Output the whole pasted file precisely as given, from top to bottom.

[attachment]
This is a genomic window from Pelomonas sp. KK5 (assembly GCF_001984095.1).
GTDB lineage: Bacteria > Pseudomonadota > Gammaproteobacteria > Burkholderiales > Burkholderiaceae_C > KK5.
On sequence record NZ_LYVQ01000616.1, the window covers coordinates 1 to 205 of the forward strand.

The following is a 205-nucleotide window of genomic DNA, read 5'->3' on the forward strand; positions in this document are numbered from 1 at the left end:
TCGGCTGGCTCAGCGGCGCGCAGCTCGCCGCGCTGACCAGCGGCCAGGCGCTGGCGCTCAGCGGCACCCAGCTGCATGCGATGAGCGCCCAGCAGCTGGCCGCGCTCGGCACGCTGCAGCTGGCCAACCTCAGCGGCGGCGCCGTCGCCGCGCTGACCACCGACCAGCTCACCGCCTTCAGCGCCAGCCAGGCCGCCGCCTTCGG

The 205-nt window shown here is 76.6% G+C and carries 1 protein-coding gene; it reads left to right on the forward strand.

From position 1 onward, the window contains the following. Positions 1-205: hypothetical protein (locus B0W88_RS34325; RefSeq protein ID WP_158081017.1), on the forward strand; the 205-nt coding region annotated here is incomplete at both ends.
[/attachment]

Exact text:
This is a genomic window from Pelomonas sp. KK5 (assembly GCF_001984095.1).
GTDB lineage: Bacteria > Pseudomonadota > Gammaproteobacteria > Burkholderiales > Burkholderiaceae_C > KK5.
On sequence record NZ_LYVQ01000616.1, the window covers coordinates 1 to 205 of the forward strand.

The following is a 205-nucleotide window of genomic DNA, read 5'->3' on the forward strand; positions in this document are numbered from 1 at the left end:
TCGGCTGGCTCAGCGGCGCGCAGCTCGCCGCGCTGACCAGCGGCCAGGCGCTGGCGCTCAGCGGCACCCAGCTGCATGCGATGAGCGCCCAGCAGCTGGCCGCGCTCGGCACGCTGCAGCTGGCCAACCTCAGCGGCGGCGCCGTCGCCGCGCTGACCACCGACCAGCTCACCGCCTTCAGCGCCAGCCAGGCCGCCGCCTTCGG

The 205-nt window shown here is 76.6% G+C and carries 1 protein-coding gene; it reads left to right on the forward strand.

From position 1 onward, the window contains the following. Positions 1-205: hypothetical protein (locus B0W88_RS34325; RefSeq protein ID WP_158081017.1), on the forward strand; the 205-nt coding region annotated here is incomplete at both ends.